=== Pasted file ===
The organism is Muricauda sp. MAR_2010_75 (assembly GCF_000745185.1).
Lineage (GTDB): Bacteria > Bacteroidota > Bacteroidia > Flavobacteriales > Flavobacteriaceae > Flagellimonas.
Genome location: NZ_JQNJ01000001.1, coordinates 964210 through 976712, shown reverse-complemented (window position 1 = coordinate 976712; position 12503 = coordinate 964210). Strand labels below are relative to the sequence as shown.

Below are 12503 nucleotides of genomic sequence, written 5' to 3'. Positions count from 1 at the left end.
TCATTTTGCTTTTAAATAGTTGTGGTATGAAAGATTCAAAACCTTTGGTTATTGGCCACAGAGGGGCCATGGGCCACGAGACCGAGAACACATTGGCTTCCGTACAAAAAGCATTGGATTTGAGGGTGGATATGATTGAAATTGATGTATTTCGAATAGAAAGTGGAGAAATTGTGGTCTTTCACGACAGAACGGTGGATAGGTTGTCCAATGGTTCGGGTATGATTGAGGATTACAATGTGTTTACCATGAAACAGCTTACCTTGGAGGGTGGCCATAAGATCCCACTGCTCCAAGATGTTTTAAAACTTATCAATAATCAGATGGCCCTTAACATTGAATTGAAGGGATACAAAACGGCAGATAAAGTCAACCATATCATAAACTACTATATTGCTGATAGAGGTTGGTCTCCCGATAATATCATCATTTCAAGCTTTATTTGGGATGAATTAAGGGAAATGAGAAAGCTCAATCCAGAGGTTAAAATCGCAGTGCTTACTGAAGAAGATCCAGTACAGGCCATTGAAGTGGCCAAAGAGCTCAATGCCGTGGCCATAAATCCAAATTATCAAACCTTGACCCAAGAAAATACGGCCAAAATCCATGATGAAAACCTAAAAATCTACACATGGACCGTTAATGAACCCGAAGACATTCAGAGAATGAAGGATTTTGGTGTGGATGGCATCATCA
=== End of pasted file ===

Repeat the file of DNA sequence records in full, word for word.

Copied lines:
The organism is Muricauda sp. MAR_2010_75 (assembly GCF_000745185.1).
Lineage (GTDB): Bacteria > Bacteroidota > Bacteroidia > Flavobacteriales > Flavobacteriaceae > Flagellimonas.
Genome location: NZ_JQNJ01000001.1, coordinates 964210 through 976712, shown reverse-complemented (window position 1 = coordinate 976712; position 12503 = coordinate 964210). Strand labels below are relative to the sequence as shown.

Below are 12503 nucleotides of genomic sequence, written 5' to 3'. Positions count from 1 at the left end.
TCATTTTGCTTTTAAATAGTTGTGGTATGAAAGATTCAAAACCTTTGGTTATTGGCCACAGAGGGGCCATGGGCCACGAGACCGAGAACACATTGGCTTCCGTACAAAAAGCATTGGATTTGAGGGTGGATATGATTGAAATTGATGTATTTCGAATAGAAAGTGGAGAAATTGTGGTCTTTCACGACAGAACGGTGGATAGGTTGTCCAATGGTTCGGGTATGATTGAGGATTACAATGTGTTTACCATGAAACAGCTTACCTTGGAGGGTGGCCATAAGATCCCACTGCTCCAAGATGTTTTAAAACTTATCAATAATCAGATGGCCCTTAACATTGAATTGAAGGGATACAAAACGGCAGATAAAGTCAACCATATCATAAACTACTATATTGCTGATAGAGGTTGGTCTCCCGATAATATCATCATTTCAAGCTTTATTTGGGATGAATTAAGGGAAATGAGAAAGCTCAATCCAGAGGTTAAAATCGCAGTGCTTACTGAAGAAGATCCAGTACAGGCCATTGAAGTGGCCAAAGAGCTCAATGCCGTGGCCATAAATCCAAATTATCAAACCTTGACCCAAGAAAATACGGCCAAAATCCATGATGAAAACCTAAAAATCTACACATGGACCGTTAATGAACCCGAAGACATTCAGAGAATGAAGGATTTTGGTGTGGATGGCATCATCA